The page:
In this supporting paper to the presentation, the purpose, the nature and the advantages and disadvantages of NVQ will be stated and analysed; finishing with a conclusion as to whether to follow a NVQ or not. The definition of an NVQ is “A statement of competence clearly relevant to work and intended to facilitate entry into, or progression in, employment and further learning, issued to an individual by a recognized awarding body”. A national vocational qualification (NVQ) is a collection of vocational qualifications (previously unstructured), which have been integrated into a single assessment standard. This has been done in order to have a nationally recognised level of academic achievement which enables employees to have a clearer level of each job applicant’s respective competency. Competency can be defined as:- ‘An underlying characteristic of a person which results in effective and/or superior performance in a job’ (Boyatis 1982, p21)
Due to the heavy promotion by the Learning Skills Councils, (LSC’s) and the Department for Education and Employment; the majority of vocational qualifications are either part of the NVQ scheme, and in the rare occasion that it isn’t, most commonly when the qualification is of different nature of those offered by the NVQ syllabus, the qualification will have its equivalence identified to its respective, specific, level of the NVQ system in order for those nationwide (familiar with the NVQs) can have more clarity as to where such candidates stand on the level of competency. NVQs have been developed to suit all occupational areas, with each occupational area there are eight levels with the NVQ system to complete to attain ‘full competency’. This is structured in such a way that level one is the most basic and level eight, the most advanced level of NVQ.
The ideal situation of training for competence is done by the manifestation of the development of candidates’ abilities to perform the specific tasks which coincide directly with the nature of the job in its respective department, in terms of performance results (grading), with specific indicators. NVQs have originally been developed with the purpose to serve as a reaction to the ‘confetti-scattering’ style of training which is sometimes carried out by some establishments e.g. a company which sends their staff on off-the-job training with just the objective to learn one particular skill. This training style results in the candidates becoming one-dimensional, due to having a limited knowledge of skills. NVQs have, in fact been developed in order to give these candidates a more rounded knowledge, thus enabling them to be more versatile, efficient in their respective job positions.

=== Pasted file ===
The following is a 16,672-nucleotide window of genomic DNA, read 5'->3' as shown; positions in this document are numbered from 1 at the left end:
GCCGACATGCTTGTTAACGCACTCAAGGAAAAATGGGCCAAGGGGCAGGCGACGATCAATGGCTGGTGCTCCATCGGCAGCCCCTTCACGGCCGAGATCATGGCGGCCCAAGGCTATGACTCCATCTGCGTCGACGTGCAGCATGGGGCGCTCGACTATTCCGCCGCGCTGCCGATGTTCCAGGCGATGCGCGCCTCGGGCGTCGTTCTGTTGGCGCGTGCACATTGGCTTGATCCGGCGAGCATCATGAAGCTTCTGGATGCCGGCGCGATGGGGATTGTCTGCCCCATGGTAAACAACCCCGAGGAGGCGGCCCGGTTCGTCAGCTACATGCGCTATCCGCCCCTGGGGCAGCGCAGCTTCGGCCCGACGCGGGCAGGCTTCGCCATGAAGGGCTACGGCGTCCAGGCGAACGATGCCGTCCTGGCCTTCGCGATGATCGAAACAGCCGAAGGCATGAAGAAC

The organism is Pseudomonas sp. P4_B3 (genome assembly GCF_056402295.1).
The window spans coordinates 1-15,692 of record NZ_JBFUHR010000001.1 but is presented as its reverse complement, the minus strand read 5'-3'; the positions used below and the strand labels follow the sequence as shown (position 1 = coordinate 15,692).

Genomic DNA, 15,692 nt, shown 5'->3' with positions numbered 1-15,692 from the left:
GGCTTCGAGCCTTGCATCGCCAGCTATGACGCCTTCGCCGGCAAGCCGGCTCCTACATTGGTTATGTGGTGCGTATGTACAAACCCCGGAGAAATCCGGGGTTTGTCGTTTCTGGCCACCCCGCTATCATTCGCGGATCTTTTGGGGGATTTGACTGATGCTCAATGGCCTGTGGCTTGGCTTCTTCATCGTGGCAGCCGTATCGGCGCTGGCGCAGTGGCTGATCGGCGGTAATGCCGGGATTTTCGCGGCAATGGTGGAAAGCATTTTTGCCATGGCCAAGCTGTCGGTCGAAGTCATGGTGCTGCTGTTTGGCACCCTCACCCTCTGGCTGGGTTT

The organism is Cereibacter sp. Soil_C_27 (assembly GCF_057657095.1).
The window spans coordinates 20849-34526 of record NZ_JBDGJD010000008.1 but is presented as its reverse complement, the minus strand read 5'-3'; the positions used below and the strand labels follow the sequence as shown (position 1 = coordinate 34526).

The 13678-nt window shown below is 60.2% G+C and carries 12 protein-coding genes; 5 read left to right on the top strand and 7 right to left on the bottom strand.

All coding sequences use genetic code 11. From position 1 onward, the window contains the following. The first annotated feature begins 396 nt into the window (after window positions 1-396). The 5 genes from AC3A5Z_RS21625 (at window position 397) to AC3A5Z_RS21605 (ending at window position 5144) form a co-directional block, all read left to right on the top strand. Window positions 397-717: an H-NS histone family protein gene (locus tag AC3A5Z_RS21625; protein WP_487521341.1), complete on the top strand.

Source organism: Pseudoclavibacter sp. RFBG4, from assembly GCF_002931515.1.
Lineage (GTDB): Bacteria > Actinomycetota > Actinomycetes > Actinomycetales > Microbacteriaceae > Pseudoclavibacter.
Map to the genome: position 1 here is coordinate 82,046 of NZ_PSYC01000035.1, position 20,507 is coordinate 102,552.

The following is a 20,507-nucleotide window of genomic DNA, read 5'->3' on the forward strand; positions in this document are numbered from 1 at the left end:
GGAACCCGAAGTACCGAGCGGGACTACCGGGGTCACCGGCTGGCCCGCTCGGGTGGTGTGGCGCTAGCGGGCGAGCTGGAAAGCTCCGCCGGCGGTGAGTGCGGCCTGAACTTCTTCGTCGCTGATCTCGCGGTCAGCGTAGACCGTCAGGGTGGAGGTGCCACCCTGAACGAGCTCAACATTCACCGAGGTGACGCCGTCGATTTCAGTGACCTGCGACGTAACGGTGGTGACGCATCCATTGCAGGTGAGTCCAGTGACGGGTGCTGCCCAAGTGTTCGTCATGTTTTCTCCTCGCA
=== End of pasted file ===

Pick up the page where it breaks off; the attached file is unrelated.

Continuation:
The design of NVQ has been structured in such a way that in each of the eight levels, there are mandatory and optional roles (or modules); these are comprised of a collection of several units, those of which are to be completed to be able to progress onto the succeeding level. The table beneath can be used in aid to understand the structural layout of each level in NVQ.
There are several advantageous principles adopted by the NVQ system. These include:- 1.The NVQ qualifications are open access in the sense that no prior professional attainment or experience, nor qualifications are required, each candidate will be categorised level (1-8) after a means of analysis (be it a test or a review of current skills/ experience currently obtained). 2.The focus-based learning format of the NVQs. Progression from one level to next is based on when the criteria to advance has been met, this can be as quick or long as the individual will take to learn, opposed to other assessment standards where the timescale restricts the learner to learn in its set time. An example of this is that it is impossible to complete a Master’s Degree quicker than in a year. 3.Flexibility is a key aspect of NVQs, as they are not generally attendance based – in conjunction with the focus based learning aspect of the qualification where the learner can take as long/short as they want.